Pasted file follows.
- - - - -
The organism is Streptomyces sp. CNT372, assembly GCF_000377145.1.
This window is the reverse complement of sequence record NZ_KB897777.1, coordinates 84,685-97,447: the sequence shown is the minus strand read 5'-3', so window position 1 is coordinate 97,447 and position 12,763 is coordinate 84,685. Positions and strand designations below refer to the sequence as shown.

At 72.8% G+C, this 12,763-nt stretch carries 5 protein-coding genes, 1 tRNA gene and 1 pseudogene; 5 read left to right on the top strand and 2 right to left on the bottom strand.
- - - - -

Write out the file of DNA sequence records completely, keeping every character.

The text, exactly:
The organism is Streptomyces sp. CNT372, assembly GCF_000377145.1.
This window is the reverse complement of sequence record NZ_KB897777.1, coordinates 84,685-97,447: the sequence shown is the minus strand read 5'-3', so window position 1 is coordinate 97,447 and position 12,763 is coordinate 84,685. Positions and strand designations below refer to the sequence as shown.

At 72.8% G+C, this 12,763-nt stretch carries 5 protein-coding genes, 1 tRNA gene and 1 pseudogene; 5 read left to right on the top strand and 2 right to left on the bottom strand.